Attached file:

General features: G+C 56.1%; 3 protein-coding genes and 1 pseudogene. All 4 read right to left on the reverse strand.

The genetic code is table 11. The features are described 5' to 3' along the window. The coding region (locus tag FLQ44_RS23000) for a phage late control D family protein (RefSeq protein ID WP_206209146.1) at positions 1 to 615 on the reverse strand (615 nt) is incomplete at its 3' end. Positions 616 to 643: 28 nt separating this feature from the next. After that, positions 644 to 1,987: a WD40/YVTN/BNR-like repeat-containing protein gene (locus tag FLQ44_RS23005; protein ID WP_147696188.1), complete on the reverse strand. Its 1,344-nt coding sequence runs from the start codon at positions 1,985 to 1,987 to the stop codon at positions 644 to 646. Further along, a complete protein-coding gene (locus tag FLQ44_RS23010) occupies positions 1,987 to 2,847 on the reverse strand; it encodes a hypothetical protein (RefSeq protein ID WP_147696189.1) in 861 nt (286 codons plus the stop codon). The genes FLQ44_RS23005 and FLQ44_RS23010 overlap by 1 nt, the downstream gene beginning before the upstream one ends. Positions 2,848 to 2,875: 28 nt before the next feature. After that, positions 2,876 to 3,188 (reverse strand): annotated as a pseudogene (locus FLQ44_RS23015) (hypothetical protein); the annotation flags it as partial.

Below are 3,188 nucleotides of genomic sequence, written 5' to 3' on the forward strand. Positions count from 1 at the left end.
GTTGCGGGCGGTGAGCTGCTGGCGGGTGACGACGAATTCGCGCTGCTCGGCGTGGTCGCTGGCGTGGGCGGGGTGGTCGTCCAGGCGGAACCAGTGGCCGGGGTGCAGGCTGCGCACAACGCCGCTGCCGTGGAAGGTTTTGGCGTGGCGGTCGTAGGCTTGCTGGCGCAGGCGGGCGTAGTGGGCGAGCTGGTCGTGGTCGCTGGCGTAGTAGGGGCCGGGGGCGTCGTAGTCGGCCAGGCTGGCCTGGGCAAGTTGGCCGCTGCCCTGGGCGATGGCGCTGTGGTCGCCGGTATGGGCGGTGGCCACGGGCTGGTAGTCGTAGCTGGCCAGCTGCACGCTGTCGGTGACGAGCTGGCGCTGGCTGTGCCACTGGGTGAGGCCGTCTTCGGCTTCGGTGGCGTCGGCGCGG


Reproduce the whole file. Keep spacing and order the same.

General features: G+C 56.1%; 3 protein-coding genes and 1 pseudogene. All 4 read right to left on the reverse strand.

The genetic code is table 11. The features are described 5' to 3' along the window. The coding region (locus tag FLQ44_RS23000) for a phage late control D family protein (RefSeq protein ID WP_206209146.1) at positions 1 to 615 on the reverse strand (615 nt) is incomplete at its 3' end. Positions 616 to 643: 28 nt separating this feature from the next. After that, positions 644 to 1,987: a WD40/YVTN/BNR-like repeat-containing protein gene (locus tag FLQ44_RS23005; protein ID WP_147696188.1), complete on the reverse strand. Its 1,344-nt coding sequence runs from the start codon at positions 1,985 to 1,987 to the stop codon at positions 644 to 646. Further along, a complete protein-coding gene (locus tag FLQ44_RS23010) occupies positions 1,987 to 2,847 on the reverse strand; it encodes a hypothetical protein (RefSeq protein ID WP_147696189.1) in 861 nt (286 codons plus the stop codon). The genes FLQ44_RS23005 and FLQ44_RS23010 overlap by 1 nt, the downstream gene beginning before the upstream one ends. Positions 2,848 to 2,875: 28 nt before the next feature. After that, positions 2,876 to 3,188 (reverse strand): annotated as a pseudogene (locus FLQ44_RS23015) (hypothetical protein); the annotation flags it as partial.

Below are 3,188 nucleotides of genomic sequence, written 5' to 3' on the forward strand. Positions count from 1 at the left end.
GTTGCGGGCGGTGAGCTGCTGGCGGGTGACGACGAATTCGCGCTGCTCGGCGTGGTCGCTGGCGTGGGCGGGGTGGTCGTCCAGGCGGAACCAGTGGCCGGGGTGCAGGCTGCGCACAACGCCGCTGCCGTGGAAGGTTTTGGCGTGGCGGTCGTAGGCTTGCTGGCGCAGGCGGGCGTAGTGGGCGAGCTGGTCGTGGTCGCTGGCGTAGTAGGGGCCGGGGGCGTCGTAGTCGGCCAGGCTGGCCTGGGCAAGTTGGCCGCTGCCCTGGGCGATGGCGCTGTGGTCGCCGGTATGGGCGGTGGCCACGGGCTGGTAGTCGTAGCTGGCCAGCTGCACGCTGTCGGTGACGAGCTGGCGCTGGCTGTGCCACTGGGTGAGGCCGTCTTCGGCTTCGGTGGCGTCGGCGCGG